But it's only at this point the article gets really interesting and the big worldview issues come out. The article tells us, "Reasons for controlling the urban rat population are abundant. The animals can spread diseases to humans, destroy property and damage native ecosystems" and here's the twist, "but rats are also cognitively advanced social animals and questions about how to effectively control them can raise tricky ethical questions.... Glue traps will leave rats starving for days before dying. Poison leads to a slow painful death and can endanger other wildlife. Standard wooden snap traps often catch limbs or tails of the rats who will gnaw off appendages in desperation. Live catch traps are tricky to execute. And when many rats are stuck in the same place together without food, they can eat each other."
So this article is largely about people in the extermination business, but also scientists and others, including those who study rat cognition and intelligence. And what we have here is a debate about how to do something about a problem, about which something must be done.
But in our morally confused society, it's really clear that number one, even as the word humanely was used there in the subhead, we do understand that human beings should gain no delight in destroying anything that God has made. But at the same time, we understand that there's a good reason why you kill a venomous snake on your lawn. There's a good reason why, or at least you protect your family from it.
When you're looking at rats, you are looking at the fact that these vermin actually present a clear and present danger, and deciding that the rats will live is effectively deciding that some human beings will die. And the category error of our modern society is in confusing the word humane in this sense in such a way that you have on this article the open questioning as to whether it's actually right to kill these rats.
Now, by the way, there are some who suggested maybe we just need to deport them, but at the same time, people from the countryside around New York City said, "No, we don't want your rats. Keep your rats for yourself or deal with your own problem." But then in the same article, there's also an understanding that there are big questions at stake, I love this one, what makes a rat a rat?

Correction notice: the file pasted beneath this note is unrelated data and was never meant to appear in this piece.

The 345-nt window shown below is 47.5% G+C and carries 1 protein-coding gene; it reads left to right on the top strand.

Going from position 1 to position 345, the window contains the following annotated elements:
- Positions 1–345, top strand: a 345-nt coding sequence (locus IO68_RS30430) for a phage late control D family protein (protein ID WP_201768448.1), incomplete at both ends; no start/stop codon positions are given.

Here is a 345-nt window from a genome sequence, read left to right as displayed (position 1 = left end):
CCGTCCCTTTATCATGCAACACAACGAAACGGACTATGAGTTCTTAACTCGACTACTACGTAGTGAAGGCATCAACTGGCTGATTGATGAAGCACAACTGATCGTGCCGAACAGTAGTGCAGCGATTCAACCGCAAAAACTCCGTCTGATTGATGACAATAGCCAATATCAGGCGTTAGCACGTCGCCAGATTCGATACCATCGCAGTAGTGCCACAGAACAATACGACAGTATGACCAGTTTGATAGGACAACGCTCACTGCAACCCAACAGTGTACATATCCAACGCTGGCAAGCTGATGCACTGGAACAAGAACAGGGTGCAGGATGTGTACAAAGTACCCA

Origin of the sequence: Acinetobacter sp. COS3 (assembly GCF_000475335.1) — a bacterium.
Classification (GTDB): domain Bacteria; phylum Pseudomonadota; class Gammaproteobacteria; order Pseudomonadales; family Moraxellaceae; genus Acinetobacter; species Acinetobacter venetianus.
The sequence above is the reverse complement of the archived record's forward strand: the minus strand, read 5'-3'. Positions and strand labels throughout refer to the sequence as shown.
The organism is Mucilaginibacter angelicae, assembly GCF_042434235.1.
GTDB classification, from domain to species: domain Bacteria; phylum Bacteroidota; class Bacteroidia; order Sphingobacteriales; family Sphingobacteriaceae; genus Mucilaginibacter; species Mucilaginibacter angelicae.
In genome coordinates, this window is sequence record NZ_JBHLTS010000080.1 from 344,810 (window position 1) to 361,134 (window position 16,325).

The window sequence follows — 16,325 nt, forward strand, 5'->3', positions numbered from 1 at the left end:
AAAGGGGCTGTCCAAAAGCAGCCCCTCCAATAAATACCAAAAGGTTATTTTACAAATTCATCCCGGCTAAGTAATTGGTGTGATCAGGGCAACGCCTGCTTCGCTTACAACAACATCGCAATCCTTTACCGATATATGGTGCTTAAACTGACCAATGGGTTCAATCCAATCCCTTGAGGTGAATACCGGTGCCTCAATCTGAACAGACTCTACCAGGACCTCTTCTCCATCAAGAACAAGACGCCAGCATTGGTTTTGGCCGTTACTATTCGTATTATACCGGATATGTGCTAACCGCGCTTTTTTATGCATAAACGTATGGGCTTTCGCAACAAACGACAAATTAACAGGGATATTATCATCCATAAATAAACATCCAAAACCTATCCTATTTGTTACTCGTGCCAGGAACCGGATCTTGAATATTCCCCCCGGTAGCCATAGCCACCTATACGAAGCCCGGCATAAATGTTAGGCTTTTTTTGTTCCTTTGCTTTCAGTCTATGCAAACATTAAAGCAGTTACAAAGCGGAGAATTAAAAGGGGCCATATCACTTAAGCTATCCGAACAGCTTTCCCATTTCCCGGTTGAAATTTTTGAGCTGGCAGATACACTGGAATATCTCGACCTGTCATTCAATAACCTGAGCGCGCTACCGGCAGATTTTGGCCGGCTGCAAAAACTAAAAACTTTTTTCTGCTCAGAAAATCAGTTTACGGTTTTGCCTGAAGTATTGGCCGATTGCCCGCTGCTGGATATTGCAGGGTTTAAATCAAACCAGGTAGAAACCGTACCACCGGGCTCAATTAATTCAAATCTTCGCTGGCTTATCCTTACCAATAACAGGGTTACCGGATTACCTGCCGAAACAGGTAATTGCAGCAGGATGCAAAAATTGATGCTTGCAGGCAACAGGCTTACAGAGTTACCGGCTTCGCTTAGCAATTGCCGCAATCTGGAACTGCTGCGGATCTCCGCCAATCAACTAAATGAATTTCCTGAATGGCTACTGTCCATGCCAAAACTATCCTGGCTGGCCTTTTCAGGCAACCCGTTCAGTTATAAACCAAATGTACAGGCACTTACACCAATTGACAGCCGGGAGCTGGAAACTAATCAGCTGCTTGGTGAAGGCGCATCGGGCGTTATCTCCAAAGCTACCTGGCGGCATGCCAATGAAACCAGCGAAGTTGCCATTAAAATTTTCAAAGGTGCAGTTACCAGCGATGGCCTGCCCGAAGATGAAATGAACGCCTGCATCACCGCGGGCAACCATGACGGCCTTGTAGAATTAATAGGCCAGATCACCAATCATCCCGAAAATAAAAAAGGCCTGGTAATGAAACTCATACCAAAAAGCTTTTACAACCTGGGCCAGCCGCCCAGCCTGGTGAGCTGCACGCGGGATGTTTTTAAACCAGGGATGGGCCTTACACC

Well, here again, my point is this, these are inescapable questions when you're looking at the competition between rats and human beings in New York City. But we have here a category confusion, which is actually deadly, but also very revealing. And there is no excuse for treating any part of God's creation disrespectfully. But on the other hand, there is a very good reason that we need to limit rat populations near human populations, or else we're going to put at risk every single member of that human population.
It's just another sign of what happens in a secular society. It is not so much just that other organisms and other species get raised up, it is at the same time human beings get lowered down. One person quoted in the article actually said this, "For me, rats are not the enemy, people are the enemy." Well, that just about says it all. You talk about a clash of worldviews.
One word of common sense came from Erin Ryan, who works for the British Columbia Society for the Prevention of Cruelty to Animals. That's in Vancouver, British Columbia in Canada. And having considered this for a very long time, Erin Ryan spoke common sense. She said, "What I've learned in my research is that humane means something different to everybody, but there's always a time and a place for lethal control when it comes to rodents."
So it's just interesting from a Christian perspective to look at an article like this and understand that morality is all around us, and even in a morally confused age, the moral issues still appear, some of them quite puzzling, including the headline, "The War On Rats: Is it Ethical?" Well, you can debate it all you want, but at the end of the day, here's a simple lesson for human civilization.
There is a war, and humans had better win it.
Thanks for listening to The Briefing.
For more information, go to my website at albertmohler.com. You can follow me on Twitter by going to twitter.com/albertmohler. For information on The Southern Baptist Theological Seminary, go to sbts.edu. For information on Boyce College, just go to boycecollege.com.
I'm speaking to you today before a live audience in Santa Clarita, California, and I'll meet you again tomorrow for The Briefing.